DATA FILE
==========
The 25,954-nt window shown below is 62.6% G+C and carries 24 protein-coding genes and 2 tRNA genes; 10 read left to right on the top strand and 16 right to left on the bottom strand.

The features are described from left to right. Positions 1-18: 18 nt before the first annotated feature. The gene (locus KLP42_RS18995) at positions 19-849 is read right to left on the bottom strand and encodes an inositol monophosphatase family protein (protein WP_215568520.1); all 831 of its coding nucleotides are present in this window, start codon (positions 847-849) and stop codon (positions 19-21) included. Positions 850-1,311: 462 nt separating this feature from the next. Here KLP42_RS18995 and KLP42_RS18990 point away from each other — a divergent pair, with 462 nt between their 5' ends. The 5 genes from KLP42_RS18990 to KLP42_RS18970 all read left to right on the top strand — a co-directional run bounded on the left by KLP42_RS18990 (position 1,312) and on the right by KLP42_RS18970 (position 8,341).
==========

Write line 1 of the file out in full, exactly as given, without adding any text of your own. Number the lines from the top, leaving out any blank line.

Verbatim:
The 25,954-nt window shown below is 62.6% G+C and carries 24 protein-coding genes and 2 tRNA genes; 10 read left to right on the top strand and 16 right to left on the bottom strand.